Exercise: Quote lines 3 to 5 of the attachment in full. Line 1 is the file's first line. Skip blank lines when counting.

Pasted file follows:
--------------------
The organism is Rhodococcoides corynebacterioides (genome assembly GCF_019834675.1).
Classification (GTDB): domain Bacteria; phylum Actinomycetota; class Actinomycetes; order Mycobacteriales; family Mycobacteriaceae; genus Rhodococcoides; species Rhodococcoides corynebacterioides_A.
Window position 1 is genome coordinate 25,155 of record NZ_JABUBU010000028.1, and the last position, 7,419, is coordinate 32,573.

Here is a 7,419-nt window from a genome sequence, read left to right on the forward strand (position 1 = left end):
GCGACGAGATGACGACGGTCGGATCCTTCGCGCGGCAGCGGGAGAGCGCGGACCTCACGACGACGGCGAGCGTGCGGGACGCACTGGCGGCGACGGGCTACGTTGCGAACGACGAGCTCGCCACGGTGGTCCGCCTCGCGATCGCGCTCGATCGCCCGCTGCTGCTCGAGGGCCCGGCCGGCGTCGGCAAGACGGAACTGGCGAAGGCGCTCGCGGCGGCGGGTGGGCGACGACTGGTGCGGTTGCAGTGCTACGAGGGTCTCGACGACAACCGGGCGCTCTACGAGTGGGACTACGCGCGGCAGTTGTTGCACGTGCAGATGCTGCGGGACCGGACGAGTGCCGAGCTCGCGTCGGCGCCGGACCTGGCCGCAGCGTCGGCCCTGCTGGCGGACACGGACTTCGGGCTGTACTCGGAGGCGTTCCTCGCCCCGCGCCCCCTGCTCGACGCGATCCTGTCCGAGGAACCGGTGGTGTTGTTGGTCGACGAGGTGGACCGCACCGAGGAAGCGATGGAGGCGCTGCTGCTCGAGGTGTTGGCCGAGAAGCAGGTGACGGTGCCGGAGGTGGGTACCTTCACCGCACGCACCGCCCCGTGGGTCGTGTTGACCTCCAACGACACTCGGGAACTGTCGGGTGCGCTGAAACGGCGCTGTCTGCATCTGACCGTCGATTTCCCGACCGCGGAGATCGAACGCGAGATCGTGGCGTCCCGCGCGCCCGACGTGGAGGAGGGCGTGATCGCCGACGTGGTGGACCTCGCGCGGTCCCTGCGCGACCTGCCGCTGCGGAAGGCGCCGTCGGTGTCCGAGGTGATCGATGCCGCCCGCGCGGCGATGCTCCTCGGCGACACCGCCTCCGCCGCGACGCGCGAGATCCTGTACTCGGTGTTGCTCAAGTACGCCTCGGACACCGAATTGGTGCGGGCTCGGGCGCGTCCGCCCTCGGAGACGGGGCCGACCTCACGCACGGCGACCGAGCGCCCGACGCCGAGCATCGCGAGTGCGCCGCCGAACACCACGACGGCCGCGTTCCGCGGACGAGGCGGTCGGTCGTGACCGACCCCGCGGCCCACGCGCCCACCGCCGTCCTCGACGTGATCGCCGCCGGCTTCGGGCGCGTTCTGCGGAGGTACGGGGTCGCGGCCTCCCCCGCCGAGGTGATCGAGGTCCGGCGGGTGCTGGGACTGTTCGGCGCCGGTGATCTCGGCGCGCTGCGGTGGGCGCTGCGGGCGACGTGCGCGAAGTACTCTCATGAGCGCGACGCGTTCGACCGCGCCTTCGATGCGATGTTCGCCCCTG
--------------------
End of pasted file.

Window position 1 is genome coordinate 25,155 of record NZ_JABUBU010000028.1, and the last position, 7,419, is coordinate 32,573.

Here is a 7,419-nt window from a genome sequence, read left to right on the forward strand (position 1 = left end):
GCGACGAGATGACGACGGTCGGATCCTTCGCGCGGCAGCGGGAGAGCGCGGACCTCACGACGACGGCGAGCGTGCGGGACGCACTGGCGGCGACGGGCTACGTTGCGAACGACGAGCTCGCCACGGTGGTCCGCCTCGCGATCGCGCTCGATCGCCCGCTGCTGCTCGAGGGCCCGGCCGGCGTCGGCAAGACGGAACTGGCGAAGGCGCTCGCGGCGGCGGGTGGGCGACGACTGGTGCGGTTGCAGTGCTACGAGGGTCTCGACGACAACCGGGCGCTCTACGAGTGGGACTACGCGCGGCAGTTGTTGCACGTGCAGATGCTGCGGGACCGGACGAGTGCCGAGCTCGCGTCGGCGCCGGACCTGGCCGCAGCGTCGGCCCTGCTGGCGGACACGGACTTCGGGCTGTACTCGGAGGCGTTCCTCGCCCCGCGCCCCCTGCTCGACGCGATCCTGTCCGAGGAACCGGTGGTGTTGTTGGTCGACGAGGTGGACCGCACCGAGGAAGCGATGGAGGCGCTGCTGCTCGAGGTGTTGGCCGAGAAGCAGGTGACGGTGCCGGAGGTGGGTACCTTCACCGCACGCACCGCCCCGTGGGTCGTGTTGACCTCCAACGACACTCGGGAACTGTCGGGTGCGCTGAAACGGCGCTGTCTGCATCTGACCGTCGATTTCCCGACCGCGGAGATCGAACGCGAGATCGTGGCGTCCCGCGCGCCCGACGTGGAGGAGGGCGTGATCGCCGACGTGGTGGACCTCGCGCGGTCCCTGCGCGACCTGCCGCTGCGGAAGGCGCCGTCGGTGTCCGAGGTGATCGATGCCGCCCGCGCGGCGATGCTCCTCGGCGACACCGCCTCCGCCGCGACGCGCGAGATCCTGTACTCGGTGTTGCTCAAGTACGCCTCGGACACCGAATTGGTGCGGGCTCGGGCGCGTCCGCCCTCGGAGACGGGGCCGACCTCACGCACGGCGACCGAGCGCCCGACGCCGAGCATCGCGAGTGCGCCGCCGAACACCACGACGGCCGCGTTCCGCGGACGAGGCGGTCGGTCGTGACCGACCCCGCGGCCCACGCGCCCACCGCCGTCCTCGACGTGATCGCCGCCGGCTTCGGGCGCGTTCTGCGGAGGTACGGGGTCGCGGCCTCCCCCGCCGAGGTGATCGAGGTCCGGCGGGTGCTGGGACTGTTCGGCGCCGGTGATCTCGGCGCGCTGCGGTGGGCGCTGCGGGCGACGTGCGCGAAGTACTCTCATGAGCGCGACGCGTTCGACCGCGCCTTCGATGCGATGTTCGCCCCTG